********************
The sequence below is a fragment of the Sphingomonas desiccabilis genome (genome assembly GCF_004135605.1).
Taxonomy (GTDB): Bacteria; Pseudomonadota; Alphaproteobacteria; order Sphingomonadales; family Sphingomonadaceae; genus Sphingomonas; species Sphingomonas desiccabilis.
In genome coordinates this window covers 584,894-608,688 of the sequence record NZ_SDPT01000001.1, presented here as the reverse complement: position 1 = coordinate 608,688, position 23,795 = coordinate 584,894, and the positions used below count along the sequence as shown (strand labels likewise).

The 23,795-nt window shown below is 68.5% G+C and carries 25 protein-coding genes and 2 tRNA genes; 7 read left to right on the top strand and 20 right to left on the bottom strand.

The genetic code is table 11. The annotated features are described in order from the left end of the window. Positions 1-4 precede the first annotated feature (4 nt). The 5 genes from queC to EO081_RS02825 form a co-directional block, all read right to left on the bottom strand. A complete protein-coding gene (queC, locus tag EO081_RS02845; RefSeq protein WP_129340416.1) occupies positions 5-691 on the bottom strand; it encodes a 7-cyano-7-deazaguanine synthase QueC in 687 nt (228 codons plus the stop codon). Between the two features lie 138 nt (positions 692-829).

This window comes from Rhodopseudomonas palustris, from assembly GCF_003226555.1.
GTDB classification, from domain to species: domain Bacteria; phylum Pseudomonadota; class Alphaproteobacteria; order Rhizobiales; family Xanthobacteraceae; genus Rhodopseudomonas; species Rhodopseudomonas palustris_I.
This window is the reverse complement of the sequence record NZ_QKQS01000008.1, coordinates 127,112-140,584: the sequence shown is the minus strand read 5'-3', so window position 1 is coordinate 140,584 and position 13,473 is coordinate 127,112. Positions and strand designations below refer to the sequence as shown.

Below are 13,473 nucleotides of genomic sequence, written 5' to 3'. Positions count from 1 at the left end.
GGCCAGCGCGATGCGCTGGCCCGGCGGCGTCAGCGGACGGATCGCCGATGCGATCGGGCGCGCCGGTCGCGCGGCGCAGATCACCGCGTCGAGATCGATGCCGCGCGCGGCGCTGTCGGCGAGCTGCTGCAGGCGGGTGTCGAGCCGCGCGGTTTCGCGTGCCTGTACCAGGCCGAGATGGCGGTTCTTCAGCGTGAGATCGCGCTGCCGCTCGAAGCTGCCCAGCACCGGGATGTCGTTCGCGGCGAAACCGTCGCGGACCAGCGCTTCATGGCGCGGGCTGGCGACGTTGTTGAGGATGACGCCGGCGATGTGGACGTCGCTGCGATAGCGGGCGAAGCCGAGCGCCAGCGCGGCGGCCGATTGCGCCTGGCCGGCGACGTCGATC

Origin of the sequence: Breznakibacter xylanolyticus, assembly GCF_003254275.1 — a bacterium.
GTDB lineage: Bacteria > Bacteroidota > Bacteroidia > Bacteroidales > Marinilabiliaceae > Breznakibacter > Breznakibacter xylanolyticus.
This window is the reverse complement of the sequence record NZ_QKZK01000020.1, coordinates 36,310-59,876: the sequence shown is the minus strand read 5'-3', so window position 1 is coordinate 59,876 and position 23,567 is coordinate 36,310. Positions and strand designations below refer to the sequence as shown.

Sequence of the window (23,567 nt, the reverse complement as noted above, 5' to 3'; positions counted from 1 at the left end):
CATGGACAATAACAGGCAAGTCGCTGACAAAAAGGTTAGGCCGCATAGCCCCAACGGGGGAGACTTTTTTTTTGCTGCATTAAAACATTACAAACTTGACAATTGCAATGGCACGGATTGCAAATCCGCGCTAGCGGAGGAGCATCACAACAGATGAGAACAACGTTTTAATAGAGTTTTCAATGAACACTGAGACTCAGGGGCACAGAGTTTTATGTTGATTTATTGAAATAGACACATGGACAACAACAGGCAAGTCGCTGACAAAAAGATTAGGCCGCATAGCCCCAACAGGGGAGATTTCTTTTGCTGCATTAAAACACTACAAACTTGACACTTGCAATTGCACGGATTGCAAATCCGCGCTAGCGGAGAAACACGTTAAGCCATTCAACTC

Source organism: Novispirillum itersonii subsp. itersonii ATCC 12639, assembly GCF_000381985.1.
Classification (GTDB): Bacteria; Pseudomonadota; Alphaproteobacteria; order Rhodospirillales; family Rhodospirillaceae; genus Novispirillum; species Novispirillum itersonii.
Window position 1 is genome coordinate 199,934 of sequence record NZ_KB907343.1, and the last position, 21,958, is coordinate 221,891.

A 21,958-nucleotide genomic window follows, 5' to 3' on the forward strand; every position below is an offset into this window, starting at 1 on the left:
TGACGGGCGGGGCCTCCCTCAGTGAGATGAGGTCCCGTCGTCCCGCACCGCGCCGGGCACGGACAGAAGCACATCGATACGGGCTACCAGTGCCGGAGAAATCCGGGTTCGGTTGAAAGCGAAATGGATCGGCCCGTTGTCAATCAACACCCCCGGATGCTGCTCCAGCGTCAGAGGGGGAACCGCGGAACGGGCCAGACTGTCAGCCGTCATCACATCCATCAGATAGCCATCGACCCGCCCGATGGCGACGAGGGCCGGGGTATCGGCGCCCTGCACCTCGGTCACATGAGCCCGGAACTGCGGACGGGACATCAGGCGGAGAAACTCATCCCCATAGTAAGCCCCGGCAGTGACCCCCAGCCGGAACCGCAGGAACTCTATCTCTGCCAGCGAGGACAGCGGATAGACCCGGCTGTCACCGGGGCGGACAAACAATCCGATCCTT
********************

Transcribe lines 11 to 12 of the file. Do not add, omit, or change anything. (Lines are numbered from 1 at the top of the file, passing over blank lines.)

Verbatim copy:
Origin of the sequence: Breznakibacter xylanolyticus, assembly GCF_003254275.1 — a bacterium.
GTDB lineage: Bacteria > Bacteroidota > Bacteroidia > Bacteroidales > Marinilabiliaceae > Breznakibacter > Breznakibacter xylanolyticus.